Rice Hulls as a Cushioning Material

Siripong Malasri, Ryne Stevens, Alex Othmani, Mallory Harvey, Ike Griffith, David Guerrero, Matthew Johnson, Michael Kist, Christopher Nguyen, Sebastian Polania, Ashley Qureshi, Yuliana Sanchez-Luna, (doi: 10.23953/cloud.ijapt.13)


Rice hulls are a by-product of rice production. It is light, bio-degradable, difficult to burn and less likely to allow moisture to propagate. In this study, rice hulls were used as a cushioning material inside a plastic tote. Its impact absorption property was compared to a 3/16-inch bubble wrap and a 0.129-inch anti-vibration rubber pad. From the same baseline, 1-inch thick rice hulls reduced impact acceleration by 25% as compared with 39% and 42% of bubble wrap and anti-vibration pad with the same thickness, respectively. When wet, rice hulls became denser. Thus, the impact increased at the rate of 0.054% per 1% increase of water per hull weight. To make the use of rice hulls practical, rice hulls were placed in sealed plastic bags. Sealed bags containing rice hulls reduced impact acceleration by 41%, which was comparable with the bubble wrap case due to trapped air inside the sealed plastic bag. Using bubble wraps would be more economical and practical. However, bubble wraps could burst and cushioning property would be lost. A sealed plastic bag with rice hulls inside could burst, but the rice hulls would provide another line of protection. In addition, rice hull is a good thermal insulating material and would be useful in protecting some temperature-sensitive products during the distribution by placing bagged rice hulls in all sides of a tote or box.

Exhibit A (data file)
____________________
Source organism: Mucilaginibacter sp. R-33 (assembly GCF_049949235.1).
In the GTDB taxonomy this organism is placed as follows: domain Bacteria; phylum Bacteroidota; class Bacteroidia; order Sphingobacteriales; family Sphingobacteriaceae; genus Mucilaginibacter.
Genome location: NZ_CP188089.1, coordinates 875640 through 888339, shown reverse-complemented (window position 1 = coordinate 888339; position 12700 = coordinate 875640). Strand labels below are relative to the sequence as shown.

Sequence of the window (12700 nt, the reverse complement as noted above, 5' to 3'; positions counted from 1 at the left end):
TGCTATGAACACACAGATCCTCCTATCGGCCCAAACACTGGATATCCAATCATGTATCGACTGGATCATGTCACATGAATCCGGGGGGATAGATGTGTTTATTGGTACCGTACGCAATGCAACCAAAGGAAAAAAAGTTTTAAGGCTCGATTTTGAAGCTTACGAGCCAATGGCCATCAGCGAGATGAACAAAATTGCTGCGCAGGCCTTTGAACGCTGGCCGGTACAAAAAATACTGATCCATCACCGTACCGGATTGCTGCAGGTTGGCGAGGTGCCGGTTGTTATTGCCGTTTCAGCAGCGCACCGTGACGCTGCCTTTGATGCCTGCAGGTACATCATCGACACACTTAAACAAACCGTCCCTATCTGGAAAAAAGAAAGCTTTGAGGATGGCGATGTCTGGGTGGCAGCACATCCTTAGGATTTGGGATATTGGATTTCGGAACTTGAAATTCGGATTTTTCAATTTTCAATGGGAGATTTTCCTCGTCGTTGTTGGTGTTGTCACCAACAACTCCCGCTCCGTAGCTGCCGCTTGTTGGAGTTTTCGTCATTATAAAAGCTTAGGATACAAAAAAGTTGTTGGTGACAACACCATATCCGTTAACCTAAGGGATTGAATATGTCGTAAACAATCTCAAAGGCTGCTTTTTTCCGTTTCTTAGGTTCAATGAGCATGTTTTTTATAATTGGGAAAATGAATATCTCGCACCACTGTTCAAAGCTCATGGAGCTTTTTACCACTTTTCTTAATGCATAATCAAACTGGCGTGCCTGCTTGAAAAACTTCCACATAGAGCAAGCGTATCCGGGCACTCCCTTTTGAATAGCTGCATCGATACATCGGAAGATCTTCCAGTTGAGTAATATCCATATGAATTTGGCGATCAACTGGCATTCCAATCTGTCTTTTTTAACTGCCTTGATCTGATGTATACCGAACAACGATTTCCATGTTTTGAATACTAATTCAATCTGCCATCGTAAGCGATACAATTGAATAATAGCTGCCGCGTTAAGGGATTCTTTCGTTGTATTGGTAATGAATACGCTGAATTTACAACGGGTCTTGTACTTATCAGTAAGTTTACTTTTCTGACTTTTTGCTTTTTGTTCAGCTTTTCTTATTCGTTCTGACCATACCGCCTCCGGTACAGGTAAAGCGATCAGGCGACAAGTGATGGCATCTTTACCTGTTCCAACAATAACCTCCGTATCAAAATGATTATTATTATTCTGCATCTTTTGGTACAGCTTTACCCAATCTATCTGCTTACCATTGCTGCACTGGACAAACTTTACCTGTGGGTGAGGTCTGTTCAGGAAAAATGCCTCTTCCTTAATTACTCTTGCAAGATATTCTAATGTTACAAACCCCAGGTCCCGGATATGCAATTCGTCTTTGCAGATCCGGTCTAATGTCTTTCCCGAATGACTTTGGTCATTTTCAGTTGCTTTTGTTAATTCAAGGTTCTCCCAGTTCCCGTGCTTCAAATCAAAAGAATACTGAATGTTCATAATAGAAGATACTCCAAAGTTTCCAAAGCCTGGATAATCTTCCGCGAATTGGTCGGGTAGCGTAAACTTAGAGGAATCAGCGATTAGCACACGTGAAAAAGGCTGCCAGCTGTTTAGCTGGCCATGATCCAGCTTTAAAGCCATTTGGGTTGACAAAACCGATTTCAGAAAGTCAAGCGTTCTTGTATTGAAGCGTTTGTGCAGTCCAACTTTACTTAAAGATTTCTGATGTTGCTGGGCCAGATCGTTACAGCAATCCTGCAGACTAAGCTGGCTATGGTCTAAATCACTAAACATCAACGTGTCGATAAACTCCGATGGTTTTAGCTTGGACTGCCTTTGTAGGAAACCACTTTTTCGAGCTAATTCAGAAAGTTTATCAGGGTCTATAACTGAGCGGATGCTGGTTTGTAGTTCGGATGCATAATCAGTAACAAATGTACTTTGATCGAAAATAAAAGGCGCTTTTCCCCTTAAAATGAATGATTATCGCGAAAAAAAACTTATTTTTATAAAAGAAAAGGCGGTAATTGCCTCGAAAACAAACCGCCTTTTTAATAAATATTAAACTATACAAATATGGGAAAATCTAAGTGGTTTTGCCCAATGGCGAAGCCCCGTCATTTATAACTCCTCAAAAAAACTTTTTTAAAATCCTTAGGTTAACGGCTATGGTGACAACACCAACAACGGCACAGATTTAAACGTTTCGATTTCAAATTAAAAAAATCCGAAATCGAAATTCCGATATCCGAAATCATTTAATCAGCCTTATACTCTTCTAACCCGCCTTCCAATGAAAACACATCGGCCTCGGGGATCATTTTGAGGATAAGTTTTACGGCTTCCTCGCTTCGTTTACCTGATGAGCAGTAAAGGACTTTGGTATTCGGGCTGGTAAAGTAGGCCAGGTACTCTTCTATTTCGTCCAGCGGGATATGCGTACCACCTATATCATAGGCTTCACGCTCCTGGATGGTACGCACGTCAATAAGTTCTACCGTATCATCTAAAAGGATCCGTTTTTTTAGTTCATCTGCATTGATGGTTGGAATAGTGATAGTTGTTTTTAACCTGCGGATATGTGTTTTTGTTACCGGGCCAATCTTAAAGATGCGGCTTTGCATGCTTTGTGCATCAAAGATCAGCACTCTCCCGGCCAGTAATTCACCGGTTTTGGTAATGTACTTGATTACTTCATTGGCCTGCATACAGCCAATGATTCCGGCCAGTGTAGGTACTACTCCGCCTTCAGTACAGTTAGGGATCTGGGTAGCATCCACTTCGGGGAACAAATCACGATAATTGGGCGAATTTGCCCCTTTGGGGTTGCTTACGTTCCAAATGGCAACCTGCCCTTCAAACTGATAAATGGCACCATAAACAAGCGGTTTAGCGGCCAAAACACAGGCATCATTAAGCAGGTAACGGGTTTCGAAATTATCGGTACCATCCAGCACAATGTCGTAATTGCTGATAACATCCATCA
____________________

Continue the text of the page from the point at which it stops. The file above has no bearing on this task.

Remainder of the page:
Rice Hulls; Impact Acceleration; Sustainability

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